COVID federal funding will expire. How are schools investing in student mental health for the long term?
Students in the La Moille School District don’t have a full-time school social worker or psychologist. For tiny, rural districts like La Moille -- which has only 170 students -- that’s not unusual. Rural schools are much less likely to offer mental health services than urban and suburban schools.
37% of high school students in the U.S. report regular mental struggles.
Katie Shevokas is a part-time school counselor at La Moille High School. She says they really needed a social worker.
“We have had such a significant increase in mental health needs amongst our high school students. Well, not just our high school students, all students in general,” she said. “The only kids that get services are the ones with IEPs.”
Now that’s going to change. Shevokas recently helped La Moille, along with a consortium of six other rural districts, win a $6.8 million federal grant to bring more mental health support to their students.
Shevokas says it was her first time ever writing a federal grant. But she thinks teaming up with other small schools in desperate need of these services helped them stand out.
“Also, it’s that we're in a rural area," said Shevokas. "The statistics were astounding. Our kids are really in jeopardy for depression, anxiety, and substance abuse."
The School-Based Mental Health Servicesgrant through the U.S. Department of Education will help all seven rural Illinois districts hire and retain mental health staff and increase the number of providers serving students.
That includes five school social workers, a counselor, a behavior interventionist, a school psychologist and screeners. It also funds professional development opportunities, social-emotional curriculum and parent outreach. There’s also a licensed mental health professional who will split their time between five schools.
Just in La Moille, they’re getting their social worker, along with two extra mental health professionals one day a week. On top of that, they’ll be able to retain social work services they already provided to special education students.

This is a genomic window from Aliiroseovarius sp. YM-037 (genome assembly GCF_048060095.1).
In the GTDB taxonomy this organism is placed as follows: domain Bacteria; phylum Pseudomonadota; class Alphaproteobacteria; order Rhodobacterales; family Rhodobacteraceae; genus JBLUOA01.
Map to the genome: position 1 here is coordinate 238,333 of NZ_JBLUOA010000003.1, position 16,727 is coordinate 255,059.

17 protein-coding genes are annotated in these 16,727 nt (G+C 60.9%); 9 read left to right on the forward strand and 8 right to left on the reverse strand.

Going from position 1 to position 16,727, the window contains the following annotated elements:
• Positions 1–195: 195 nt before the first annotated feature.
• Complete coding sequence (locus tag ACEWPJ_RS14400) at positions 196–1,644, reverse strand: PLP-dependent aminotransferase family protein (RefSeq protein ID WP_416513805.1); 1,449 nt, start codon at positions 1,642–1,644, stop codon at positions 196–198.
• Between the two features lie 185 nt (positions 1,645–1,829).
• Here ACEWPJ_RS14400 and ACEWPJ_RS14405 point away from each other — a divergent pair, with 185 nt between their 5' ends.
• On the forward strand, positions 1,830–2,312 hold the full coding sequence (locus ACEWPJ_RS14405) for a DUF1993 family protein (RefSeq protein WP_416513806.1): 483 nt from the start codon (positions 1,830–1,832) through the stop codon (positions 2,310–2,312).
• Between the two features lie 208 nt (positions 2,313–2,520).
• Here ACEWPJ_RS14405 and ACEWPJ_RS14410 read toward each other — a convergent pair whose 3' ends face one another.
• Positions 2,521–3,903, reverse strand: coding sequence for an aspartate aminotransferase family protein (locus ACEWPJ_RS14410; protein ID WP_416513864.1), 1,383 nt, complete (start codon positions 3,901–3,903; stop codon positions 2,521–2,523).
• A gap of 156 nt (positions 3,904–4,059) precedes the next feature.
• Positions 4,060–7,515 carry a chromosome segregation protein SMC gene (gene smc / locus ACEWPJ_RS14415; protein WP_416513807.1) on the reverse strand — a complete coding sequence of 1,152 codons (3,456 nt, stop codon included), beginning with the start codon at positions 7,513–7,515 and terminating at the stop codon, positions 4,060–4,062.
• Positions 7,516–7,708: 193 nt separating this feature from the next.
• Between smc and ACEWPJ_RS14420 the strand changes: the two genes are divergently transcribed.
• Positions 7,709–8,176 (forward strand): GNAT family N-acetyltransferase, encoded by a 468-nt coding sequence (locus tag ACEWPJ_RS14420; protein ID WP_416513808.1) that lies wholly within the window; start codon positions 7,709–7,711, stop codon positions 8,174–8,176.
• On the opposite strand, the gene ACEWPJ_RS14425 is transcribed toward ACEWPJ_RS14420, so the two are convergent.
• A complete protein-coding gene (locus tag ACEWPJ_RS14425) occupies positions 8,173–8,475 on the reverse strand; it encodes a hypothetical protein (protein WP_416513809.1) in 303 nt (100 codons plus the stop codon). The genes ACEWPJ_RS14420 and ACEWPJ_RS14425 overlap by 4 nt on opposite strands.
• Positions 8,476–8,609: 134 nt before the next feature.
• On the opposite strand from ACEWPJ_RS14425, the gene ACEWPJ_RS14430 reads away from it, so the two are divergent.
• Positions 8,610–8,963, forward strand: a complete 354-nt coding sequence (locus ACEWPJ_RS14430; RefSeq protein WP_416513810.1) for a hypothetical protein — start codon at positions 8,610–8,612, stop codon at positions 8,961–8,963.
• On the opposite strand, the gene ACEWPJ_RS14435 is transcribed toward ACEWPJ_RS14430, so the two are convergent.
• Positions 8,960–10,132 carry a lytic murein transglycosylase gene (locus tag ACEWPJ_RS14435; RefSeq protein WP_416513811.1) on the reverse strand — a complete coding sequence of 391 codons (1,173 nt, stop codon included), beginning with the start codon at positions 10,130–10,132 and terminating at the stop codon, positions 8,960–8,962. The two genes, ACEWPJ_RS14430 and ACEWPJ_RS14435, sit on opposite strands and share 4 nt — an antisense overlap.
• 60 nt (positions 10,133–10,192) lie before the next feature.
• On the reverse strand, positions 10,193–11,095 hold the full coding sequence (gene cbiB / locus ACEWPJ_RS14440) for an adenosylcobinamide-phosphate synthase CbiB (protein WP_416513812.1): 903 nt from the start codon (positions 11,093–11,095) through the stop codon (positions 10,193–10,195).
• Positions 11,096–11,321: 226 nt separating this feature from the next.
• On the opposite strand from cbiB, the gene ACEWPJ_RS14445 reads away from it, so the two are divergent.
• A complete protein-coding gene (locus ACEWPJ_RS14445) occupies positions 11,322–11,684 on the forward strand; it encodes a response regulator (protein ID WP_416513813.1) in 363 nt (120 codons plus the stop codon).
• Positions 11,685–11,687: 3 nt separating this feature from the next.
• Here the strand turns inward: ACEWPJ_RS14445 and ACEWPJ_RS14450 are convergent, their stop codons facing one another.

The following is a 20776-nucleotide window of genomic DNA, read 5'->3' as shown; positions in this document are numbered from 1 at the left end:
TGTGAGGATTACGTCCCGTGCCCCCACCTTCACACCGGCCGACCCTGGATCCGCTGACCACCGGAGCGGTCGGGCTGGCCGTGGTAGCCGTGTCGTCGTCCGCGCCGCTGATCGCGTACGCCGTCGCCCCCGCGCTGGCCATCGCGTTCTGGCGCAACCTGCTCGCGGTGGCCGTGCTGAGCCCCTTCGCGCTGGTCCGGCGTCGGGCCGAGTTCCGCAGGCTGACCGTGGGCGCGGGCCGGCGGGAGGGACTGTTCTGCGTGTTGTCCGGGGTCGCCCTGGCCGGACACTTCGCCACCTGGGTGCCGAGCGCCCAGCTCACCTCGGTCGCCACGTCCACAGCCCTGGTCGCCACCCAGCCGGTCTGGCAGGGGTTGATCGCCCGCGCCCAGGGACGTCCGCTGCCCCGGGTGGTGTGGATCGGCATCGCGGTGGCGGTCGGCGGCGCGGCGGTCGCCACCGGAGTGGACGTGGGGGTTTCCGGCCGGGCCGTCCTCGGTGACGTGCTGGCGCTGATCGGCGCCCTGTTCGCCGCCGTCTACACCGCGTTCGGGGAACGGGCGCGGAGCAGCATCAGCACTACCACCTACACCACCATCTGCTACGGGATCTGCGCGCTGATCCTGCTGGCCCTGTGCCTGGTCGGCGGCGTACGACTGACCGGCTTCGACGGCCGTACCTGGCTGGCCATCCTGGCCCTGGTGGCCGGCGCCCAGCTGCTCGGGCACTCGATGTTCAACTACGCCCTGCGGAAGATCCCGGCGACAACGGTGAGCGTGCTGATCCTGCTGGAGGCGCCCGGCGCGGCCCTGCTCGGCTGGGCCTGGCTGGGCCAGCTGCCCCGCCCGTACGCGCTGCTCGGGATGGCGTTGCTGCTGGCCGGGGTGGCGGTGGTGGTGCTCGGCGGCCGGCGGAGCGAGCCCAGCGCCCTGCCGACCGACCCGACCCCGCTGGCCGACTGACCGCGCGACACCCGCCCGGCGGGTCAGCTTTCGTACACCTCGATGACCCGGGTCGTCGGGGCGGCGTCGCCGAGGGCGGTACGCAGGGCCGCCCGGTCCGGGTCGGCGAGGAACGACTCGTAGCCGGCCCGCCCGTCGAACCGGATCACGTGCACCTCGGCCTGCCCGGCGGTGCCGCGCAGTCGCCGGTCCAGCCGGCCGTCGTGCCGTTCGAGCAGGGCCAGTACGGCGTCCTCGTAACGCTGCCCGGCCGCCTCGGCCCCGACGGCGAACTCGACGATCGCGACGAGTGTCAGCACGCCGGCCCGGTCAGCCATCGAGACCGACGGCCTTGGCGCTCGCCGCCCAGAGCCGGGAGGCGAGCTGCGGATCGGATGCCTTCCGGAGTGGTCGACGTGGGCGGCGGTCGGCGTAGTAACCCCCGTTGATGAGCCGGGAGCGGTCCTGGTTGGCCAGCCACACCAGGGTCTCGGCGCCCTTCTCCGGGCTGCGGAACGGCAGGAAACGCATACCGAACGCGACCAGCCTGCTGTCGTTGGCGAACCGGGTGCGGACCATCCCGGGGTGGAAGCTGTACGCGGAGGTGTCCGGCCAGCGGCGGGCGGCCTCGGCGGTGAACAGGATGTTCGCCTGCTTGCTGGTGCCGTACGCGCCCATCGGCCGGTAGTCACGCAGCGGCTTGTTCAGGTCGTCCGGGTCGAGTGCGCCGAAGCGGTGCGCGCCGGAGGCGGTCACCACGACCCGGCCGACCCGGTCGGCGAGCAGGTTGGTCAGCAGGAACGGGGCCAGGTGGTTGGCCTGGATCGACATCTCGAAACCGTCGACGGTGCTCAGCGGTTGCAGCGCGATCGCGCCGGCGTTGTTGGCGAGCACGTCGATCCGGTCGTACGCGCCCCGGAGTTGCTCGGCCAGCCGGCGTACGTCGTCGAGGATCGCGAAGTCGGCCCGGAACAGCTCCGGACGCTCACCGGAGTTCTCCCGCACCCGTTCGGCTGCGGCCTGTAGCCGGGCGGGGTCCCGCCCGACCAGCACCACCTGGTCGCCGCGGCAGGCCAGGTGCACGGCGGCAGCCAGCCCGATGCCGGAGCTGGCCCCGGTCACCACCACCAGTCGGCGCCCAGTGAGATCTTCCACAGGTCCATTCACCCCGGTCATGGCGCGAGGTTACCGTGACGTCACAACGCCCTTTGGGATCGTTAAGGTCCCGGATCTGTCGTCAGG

Retention is a crucial part of the equation. Denise Aughenbaugh is the principal at Mendota High School, another rural district which is part of the grant. She says federal emergency relief funding, called ESSER, has helped them add more mental health support staff over the past few years of the pandemic.
They’ve brought in outside counselors to give students one-on-one counseling at school.
“Because," she said, "it's really hard for our parents to drive kids to Princeton, LaSalle, or Ottawa, [or] wherever they need to go for these sessions."
Mendota partnered with their local regional office of education to train in mental health first aid and how to identify students who need support. They expanded health curricula and brought in mental health professionals to present to the whole school.
But ESSER is one-time funding that will expire. It makes hiring staff more complicated when you don’t know how you’ll be able to continue paying them -- especially at rural schools that have a hard time staffing these positions even when they have the money. But Aughenbaugh says the five-year grant allows them to continue those mental health services they’ve started through ESSER.
“That's such a benefit," said Aughenbaugh, "especially to our rural schools, where we have such a struggle, having access to these mental health supports,”
The DeKalb Public School District is not part of that federal grant program. But ESSER funding has allowed them to significantly increase the number of mental health professionals on staff.
Before COVID, the district had 35 mental health professionals, including counselors, social workers and psychologists. Since 2020, they’ve added nine more, seven of which are funded through ESSER.
DeKalb director of student services Kyle Gerdes says it was a massive opportunity.
“I think we really wanted to bolster our early intervention, I'll say early childhood up through that fifth grade, that elementary age,” said Gerdes. “What we tried to do was ensure we always have staff available to respond to students who wave what we would consider more crisis needs. But that doesn't pull away from our ability to provide preventative support in classrooms and social emotional learning lessons that all students get.”
He says the district is in a financial position to keep those positions, even after ESSER expires.
Not every school can keep up the mental health support they put in place during the pandemic. There are other efforts -- like allowing students five mental health days off. But,Gerdes says, you can have all of the programs you want, but it won’t matter much if you don’t have trained people in those roles to help kids.
And, he says, they have to, because the mental health struggles so many of their kids experience aren’t going away anytime soon.